The companies don’t stop with providing employment and resettlement. Srihari explained the concept of Smart HR that takes care of the overall hygiene and cleanliness of the employees. The company logs daily the several chores of workers; these include brushing teeth, bathing, dressing well, sleeping full eight hours and also details such as overtime work done and wages credited for such work.

To ensure total compliance, the company has entrusted the task of checking the data logged by HR specialists to a NGO. Srihari explained: “the NGO team sits with our employees without any company representative present, and asks about any grievances they have. eg: is there any sexual harassment or misbehaviour by supervisors?  Are the restrooms clean? Are payments for overtime made correctly and on time? The NGO reports to our HRD.”

The workers are happy and contented and also act as ‘working agents.’ Most of them today bring in new recruits from their villages and they are incentivised: they get an additional Rs. 10 per day for a new recruit. The women have thus become multilevel marketers!

 

No free lunch! no free transport!

Srihari referred to two other practices that are different: no free lunch, no free transport! These practices are common in Chennai metro and elsewhere forcing corporates to handle more of non-core activities: “employees come on their own. We offer finance to buy vehicles. Food is brought by the employees,” he said.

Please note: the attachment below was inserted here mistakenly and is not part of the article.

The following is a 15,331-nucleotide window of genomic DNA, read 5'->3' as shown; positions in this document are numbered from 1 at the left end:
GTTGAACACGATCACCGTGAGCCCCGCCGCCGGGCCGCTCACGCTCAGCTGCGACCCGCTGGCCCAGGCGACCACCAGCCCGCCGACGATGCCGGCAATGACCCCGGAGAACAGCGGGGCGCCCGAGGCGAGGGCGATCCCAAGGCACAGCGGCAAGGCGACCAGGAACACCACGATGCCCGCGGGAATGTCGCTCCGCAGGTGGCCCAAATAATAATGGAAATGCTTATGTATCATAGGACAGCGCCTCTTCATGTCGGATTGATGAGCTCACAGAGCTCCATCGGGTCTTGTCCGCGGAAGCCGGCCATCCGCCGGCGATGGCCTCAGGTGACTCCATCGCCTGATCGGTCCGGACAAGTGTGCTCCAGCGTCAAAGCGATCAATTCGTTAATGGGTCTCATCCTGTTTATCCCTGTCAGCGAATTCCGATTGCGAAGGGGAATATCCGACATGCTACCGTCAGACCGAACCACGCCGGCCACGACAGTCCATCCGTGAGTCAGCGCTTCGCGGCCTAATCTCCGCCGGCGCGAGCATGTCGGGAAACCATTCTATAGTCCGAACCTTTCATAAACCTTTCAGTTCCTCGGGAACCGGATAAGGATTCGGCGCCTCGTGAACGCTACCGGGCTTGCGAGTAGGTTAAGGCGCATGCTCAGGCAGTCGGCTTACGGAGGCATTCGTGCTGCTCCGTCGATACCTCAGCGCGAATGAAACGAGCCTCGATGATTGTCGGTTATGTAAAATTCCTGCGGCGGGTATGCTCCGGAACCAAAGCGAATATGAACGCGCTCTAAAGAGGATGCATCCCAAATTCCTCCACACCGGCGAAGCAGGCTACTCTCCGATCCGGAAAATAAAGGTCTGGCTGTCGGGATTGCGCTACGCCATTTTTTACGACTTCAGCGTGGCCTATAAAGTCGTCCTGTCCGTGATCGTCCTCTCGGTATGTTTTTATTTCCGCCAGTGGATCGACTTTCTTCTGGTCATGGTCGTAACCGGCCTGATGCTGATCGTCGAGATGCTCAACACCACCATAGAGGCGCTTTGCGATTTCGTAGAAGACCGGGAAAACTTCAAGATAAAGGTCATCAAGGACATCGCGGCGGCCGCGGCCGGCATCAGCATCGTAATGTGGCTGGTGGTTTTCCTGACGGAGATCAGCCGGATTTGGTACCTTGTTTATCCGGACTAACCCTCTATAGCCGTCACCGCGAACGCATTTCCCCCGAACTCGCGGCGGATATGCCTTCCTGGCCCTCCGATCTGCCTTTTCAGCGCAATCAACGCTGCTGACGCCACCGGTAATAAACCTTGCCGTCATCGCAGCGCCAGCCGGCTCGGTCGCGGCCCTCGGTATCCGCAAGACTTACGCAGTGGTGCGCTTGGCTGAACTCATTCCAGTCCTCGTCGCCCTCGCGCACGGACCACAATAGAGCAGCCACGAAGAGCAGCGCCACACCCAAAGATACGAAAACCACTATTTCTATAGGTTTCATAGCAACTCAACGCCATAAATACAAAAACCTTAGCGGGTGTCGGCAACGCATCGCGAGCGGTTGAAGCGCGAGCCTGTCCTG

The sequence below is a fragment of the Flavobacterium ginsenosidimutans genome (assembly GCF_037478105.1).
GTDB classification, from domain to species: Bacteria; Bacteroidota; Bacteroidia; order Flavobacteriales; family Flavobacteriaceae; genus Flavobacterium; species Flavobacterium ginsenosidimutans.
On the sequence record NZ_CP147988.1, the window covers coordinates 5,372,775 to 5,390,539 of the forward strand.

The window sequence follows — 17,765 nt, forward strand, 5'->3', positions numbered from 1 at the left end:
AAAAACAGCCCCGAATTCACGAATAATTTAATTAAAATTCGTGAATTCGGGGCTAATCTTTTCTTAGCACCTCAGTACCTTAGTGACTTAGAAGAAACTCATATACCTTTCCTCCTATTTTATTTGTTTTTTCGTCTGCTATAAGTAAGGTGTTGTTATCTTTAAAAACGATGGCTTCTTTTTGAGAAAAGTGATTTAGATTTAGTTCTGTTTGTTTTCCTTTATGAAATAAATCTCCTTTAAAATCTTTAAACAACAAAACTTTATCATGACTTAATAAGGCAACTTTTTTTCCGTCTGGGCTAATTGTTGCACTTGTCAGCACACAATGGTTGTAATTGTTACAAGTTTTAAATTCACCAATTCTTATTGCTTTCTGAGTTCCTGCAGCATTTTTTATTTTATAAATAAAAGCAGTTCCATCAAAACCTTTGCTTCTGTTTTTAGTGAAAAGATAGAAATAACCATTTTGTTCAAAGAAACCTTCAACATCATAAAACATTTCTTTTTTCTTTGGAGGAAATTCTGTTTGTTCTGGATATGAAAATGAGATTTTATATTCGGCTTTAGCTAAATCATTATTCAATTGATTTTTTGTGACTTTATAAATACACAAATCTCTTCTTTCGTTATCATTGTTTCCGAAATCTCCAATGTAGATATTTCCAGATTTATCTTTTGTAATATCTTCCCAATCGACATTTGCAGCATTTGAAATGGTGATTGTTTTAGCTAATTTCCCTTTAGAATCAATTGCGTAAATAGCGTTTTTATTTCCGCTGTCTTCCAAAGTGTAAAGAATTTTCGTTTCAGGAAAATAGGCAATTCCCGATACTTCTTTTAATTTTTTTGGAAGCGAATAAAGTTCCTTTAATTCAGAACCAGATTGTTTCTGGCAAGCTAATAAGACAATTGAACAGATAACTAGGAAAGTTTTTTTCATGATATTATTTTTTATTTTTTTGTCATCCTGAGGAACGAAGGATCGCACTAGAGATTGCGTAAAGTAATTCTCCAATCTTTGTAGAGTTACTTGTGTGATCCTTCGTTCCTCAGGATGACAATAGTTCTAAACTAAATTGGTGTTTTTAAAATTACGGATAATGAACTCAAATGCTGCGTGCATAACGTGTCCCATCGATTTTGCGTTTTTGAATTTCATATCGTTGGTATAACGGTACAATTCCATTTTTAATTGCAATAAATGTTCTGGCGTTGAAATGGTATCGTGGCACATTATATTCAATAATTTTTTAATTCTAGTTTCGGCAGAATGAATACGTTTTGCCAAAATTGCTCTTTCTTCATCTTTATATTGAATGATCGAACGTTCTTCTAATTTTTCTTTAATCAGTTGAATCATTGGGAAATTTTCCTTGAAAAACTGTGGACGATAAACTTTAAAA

KG group started with a modern spinning unit in 1982 and earned a reputation for quality cotton and synthetic yarn. The denim plant was set up in 1988 and is south India’s first and only unit producing denims. K G Fabriks, set up in 2006, has emerged a leader in a vast range of fine, finished fabrics.

In 2009, the company took charge of managing the Industrial Training Institute (ITI) at Paramakudi. There has been a remarkable change ever since. Earlier more than a third of the trainees at the ITI regularly failed to complete the course. Today the pass rate is over 85 per cent.  Spinning technology course attracts good numbers. The ITI also runs a driving school and also imparts soft skills. Demand has increased and placement is 100 per cent. Srihari said that the demand from big automobile companies is so large, his own companies are not able to recruit from the ITI!

The founder of the group, K Govindaswamy Naidu, started with the cotton and spinning business. The family business expanded manifold into textiles, healthcare, education and information technology to a value of around Rs 6500 crore and is in the vanguard of engineering a social change.